Less and eat and more a “drink this”. Coffee culture is a big deal in NZ, so grab a flat white at Havana Coffee Works in Wellington. It’s stupid cool, and a great place to sit a read, eh?

Say this:
As above – use “-eh?” at the end of a sentence. Like “There’s loads more to New Zealand than Hobbits, eh?”

 

Rome

Rome

Why go?
Why go? Why go to ROME? Really? Rome? OK, well, it’s as important to western civilisation as Athens – but less smoggy – and is easier, and cheaper, to get to than Jerusalem or Istanbul.

Which guidebook should you take?
Rome is all about spectacle, so once again a visual guide like the DK Eyewitness Top 10 Travel Guide: Rome will see you get the most out of the city. With so much to see, its lists of “top tens” will keep you focussed – whilst the walking tours will encourage you to go off the beaten track and perhaps enjoy getting a little lost.

Read this:
You could pretty much read whatever you like – a bit of TacitusNiccolo Ammaniti‘s riotous Let the Games Beginor even Dan Brown‘s Angels & Demons - but we’d recommend John Williams‘ Augustus. The Waterstones Book of the Year winning author’s painstaking research make the characters and settings of Ancient Rome leap from the page, whilst its format as a series of letters makes it the perfect book for dipping in and out of on your trip.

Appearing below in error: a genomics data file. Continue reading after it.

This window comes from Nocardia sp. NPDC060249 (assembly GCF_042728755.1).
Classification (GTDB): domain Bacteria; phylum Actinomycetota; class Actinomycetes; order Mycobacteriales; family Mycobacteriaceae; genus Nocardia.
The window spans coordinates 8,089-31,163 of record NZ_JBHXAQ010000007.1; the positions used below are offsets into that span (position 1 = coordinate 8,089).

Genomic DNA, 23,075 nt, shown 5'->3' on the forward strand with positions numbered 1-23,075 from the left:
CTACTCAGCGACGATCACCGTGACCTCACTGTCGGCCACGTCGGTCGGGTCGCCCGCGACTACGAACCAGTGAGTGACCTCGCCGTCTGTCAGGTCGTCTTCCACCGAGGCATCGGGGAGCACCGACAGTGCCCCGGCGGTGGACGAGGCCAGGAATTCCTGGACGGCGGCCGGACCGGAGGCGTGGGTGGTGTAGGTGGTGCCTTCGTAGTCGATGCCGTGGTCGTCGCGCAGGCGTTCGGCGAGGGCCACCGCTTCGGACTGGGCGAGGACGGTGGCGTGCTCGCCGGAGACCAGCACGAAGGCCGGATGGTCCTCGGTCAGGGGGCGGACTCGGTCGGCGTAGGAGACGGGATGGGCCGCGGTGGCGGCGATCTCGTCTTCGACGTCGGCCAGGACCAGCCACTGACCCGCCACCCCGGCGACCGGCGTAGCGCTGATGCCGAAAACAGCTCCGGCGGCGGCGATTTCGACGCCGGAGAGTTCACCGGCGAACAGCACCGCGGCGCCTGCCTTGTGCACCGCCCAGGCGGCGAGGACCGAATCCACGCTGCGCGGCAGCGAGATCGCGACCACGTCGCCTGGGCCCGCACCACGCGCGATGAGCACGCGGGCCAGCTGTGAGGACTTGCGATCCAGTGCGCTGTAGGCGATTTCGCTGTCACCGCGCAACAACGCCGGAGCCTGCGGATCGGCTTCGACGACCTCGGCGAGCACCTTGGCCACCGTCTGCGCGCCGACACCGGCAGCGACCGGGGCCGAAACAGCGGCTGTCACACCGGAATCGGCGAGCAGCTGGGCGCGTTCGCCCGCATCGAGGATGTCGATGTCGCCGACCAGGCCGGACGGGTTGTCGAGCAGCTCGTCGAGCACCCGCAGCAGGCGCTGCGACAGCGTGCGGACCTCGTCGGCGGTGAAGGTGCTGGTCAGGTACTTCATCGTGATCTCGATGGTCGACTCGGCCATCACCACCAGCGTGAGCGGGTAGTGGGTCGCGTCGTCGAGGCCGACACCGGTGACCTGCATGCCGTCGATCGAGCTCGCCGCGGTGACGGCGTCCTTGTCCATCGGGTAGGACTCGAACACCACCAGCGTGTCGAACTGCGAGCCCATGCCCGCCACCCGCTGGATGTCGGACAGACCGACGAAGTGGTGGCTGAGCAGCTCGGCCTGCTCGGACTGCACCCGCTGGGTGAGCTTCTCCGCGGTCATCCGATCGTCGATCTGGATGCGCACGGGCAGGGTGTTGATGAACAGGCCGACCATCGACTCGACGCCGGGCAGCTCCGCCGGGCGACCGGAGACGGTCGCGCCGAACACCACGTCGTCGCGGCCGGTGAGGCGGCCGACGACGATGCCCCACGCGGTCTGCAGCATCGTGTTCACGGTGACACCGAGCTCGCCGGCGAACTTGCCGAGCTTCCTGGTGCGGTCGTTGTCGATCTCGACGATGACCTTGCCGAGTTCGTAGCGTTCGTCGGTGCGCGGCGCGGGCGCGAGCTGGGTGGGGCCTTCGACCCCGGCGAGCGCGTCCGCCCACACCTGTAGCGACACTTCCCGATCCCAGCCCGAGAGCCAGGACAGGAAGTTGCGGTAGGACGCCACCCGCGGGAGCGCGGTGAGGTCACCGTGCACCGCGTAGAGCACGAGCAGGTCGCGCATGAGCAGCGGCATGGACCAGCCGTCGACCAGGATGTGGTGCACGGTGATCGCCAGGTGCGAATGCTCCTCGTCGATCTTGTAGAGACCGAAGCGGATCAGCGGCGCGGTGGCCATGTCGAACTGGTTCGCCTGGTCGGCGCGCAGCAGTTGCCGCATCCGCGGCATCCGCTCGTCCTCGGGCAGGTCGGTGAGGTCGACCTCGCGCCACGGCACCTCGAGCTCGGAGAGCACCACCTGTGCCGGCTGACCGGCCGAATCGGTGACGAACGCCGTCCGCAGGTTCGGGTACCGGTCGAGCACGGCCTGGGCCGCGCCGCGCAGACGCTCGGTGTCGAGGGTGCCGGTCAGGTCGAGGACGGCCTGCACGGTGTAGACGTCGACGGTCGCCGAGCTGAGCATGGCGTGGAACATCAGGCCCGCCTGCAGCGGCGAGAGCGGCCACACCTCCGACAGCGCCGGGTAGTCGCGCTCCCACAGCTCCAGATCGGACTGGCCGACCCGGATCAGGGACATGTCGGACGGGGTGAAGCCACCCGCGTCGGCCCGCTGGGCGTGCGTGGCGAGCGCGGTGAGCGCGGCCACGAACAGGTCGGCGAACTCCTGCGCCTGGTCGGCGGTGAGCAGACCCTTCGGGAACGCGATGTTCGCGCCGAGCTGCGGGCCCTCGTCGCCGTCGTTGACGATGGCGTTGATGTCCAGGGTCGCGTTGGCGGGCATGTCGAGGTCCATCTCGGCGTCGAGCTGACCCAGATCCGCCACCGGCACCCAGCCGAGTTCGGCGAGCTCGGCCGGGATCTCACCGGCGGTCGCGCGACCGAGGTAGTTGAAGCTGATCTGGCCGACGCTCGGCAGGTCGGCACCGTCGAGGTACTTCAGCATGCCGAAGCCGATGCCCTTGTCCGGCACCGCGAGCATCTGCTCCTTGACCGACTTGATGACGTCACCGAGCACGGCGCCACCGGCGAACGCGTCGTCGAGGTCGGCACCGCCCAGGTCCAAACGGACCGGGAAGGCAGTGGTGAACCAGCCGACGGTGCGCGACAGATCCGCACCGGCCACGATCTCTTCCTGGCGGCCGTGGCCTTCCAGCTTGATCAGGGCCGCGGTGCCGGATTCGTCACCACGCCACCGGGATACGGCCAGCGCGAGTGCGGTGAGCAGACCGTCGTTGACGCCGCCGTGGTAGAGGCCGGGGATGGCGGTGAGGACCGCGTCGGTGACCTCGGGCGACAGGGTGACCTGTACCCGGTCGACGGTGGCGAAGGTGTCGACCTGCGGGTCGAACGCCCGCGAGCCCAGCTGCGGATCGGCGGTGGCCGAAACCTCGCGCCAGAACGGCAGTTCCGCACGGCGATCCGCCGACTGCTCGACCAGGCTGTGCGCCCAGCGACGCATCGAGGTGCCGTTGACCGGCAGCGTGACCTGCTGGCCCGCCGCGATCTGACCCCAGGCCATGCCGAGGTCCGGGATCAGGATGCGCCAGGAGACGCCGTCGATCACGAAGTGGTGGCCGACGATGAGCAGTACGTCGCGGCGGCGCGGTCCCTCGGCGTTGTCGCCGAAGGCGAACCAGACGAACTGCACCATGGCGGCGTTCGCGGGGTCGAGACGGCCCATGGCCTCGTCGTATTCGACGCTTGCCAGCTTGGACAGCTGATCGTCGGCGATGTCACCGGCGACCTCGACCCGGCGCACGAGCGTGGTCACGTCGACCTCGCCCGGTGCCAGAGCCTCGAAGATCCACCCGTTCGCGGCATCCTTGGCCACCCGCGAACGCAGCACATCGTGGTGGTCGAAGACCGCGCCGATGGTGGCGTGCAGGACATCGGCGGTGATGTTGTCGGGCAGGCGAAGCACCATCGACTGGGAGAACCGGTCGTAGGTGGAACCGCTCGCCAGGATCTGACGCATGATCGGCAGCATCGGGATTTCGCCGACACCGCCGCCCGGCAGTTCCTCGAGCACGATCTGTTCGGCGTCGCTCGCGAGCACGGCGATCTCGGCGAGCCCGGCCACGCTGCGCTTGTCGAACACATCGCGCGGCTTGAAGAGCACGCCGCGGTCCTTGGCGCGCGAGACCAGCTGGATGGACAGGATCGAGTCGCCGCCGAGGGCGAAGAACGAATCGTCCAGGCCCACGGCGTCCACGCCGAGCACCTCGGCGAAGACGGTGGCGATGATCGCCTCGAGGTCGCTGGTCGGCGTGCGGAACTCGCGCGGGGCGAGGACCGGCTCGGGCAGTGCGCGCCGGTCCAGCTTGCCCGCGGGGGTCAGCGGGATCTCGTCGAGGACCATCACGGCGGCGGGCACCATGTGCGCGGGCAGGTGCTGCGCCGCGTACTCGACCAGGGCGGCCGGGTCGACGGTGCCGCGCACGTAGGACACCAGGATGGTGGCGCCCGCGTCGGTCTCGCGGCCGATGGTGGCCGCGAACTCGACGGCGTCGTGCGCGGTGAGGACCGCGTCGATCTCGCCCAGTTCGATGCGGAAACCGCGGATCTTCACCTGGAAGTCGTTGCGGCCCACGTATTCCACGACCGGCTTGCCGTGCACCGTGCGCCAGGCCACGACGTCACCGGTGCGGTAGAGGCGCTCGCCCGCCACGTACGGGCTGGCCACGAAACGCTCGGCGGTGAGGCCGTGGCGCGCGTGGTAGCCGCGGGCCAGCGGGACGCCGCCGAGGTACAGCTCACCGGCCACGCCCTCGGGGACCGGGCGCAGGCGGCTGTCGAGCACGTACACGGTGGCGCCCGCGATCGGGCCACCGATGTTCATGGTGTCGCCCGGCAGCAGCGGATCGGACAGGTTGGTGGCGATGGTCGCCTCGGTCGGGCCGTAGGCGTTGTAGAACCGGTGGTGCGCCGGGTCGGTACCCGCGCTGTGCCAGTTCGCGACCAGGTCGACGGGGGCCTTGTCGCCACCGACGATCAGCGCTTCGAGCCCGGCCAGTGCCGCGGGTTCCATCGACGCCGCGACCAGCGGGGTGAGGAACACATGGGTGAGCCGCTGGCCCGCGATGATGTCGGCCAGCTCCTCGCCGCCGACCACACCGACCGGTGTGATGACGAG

See this:
Without a doubt, the Capuchin Crypt beneath the church of Santa Maria della Concezione dei Cappuccini has to be seen to be believed. Decorated with the bones of 3,700 Capuchin monks – which are used to create chandeliers, altars and intricate wall decorations – it’s… pretty gross. Not for the faint of heart or unsteady of stomach.

Eat this:
If you still have an appetite… Giolitti is the ice cream shop of the stars. It’s like those chip shops that have photos of Dave Benson Phillips or Rod Hull – except they have pictures of Barrack Obama and the Harry Potter cast. Plus, you will never hold a tastier or more ludicrously enormous cone of ice cream in your life.

Say this:
“Ciao!” – it just feels so cool to say.

 

You can find some great travel inspiration in this downloadable guide from Lonely Planet
Dan Lewis and Kerry Meech